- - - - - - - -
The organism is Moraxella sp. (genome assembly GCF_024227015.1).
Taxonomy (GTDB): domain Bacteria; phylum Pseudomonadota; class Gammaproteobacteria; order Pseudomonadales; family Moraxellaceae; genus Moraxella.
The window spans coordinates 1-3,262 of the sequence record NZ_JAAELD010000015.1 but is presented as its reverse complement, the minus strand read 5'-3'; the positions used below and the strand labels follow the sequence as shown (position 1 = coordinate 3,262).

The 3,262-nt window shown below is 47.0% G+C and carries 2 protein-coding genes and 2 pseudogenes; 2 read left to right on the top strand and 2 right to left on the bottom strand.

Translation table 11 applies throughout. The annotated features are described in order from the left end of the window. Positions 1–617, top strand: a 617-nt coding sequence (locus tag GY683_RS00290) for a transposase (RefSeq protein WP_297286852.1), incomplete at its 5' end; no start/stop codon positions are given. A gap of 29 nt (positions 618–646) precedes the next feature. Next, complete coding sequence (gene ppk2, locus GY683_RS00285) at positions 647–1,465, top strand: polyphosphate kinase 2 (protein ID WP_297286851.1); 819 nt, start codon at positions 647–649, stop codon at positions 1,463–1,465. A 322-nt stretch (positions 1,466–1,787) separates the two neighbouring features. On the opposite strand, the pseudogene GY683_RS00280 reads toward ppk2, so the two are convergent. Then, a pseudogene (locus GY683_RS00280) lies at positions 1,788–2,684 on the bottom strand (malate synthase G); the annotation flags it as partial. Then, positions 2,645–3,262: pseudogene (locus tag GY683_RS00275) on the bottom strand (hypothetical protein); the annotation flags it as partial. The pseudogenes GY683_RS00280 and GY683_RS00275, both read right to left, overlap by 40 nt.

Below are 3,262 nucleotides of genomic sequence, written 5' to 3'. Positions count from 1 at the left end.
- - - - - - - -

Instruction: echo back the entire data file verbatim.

The organism is Moraxella sp. (genome assembly GCF_024227015.1).
Taxonomy (GTDB): domain Bacteria; phylum Pseudomonadota; class Gammaproteobacteria; order Pseudomonadales; family Moraxellaceae; genus Moraxella.
The window spans coordinates 1-3,262 of the sequence record NZ_JAAELD010000015.1 but is presented as its reverse complement, the minus strand read 5'-3'; the positions used below and the strand labels follow the sequence as shown (position 1 = coordinate 3,262).

The 3,262-nt window shown below is 47.0% G+C and carries 2 protein-coding genes and 2 pseudogenes; 2 read left to right on the top strand and 2 right to left on the bottom strand.

Translation table 11 applies throughout. The annotated features are described in order from the left end of the window. Positions 1–617, top strand: a 617-nt coding sequence (locus tag GY683_RS00290) for a transposase (RefSeq protein WP_297286852.1), incomplete at its 5' end; no start/stop codon positions are given. A gap of 29 nt (positions 618–646) precedes the next feature. Next, complete coding sequence (gene ppk2, locus GY683_RS00285) at positions 647–1,465, top strand: polyphosphate kinase 2 (protein ID WP_297286851.1); 819 nt, start codon at positions 647–649, stop codon at positions 1,463–1,465. A 322-nt stretch (positions 1,466–1,787) separates the two neighbouring features. On the opposite strand, the pseudogene GY683_RS00280 reads toward ppk2, so the two are convergent. Then, a pseudogene (locus GY683_RS00280) lies at positions 1,788–2,684 on the bottom strand (malate synthase G); the annotation flags it as partial. Then, positions 2,645–3,262: pseudogene (locus tag GY683_RS00275) on the bottom strand (hypothetical protein); the annotation flags it as partial. The pseudogenes GY683_RS00280 and GY683_RS00275, both read right to left, overlap by 40 nt.

Below are 3,262 nucleotides of genomic sequence, written 5' to 3'. Positions count from 1 at the left end.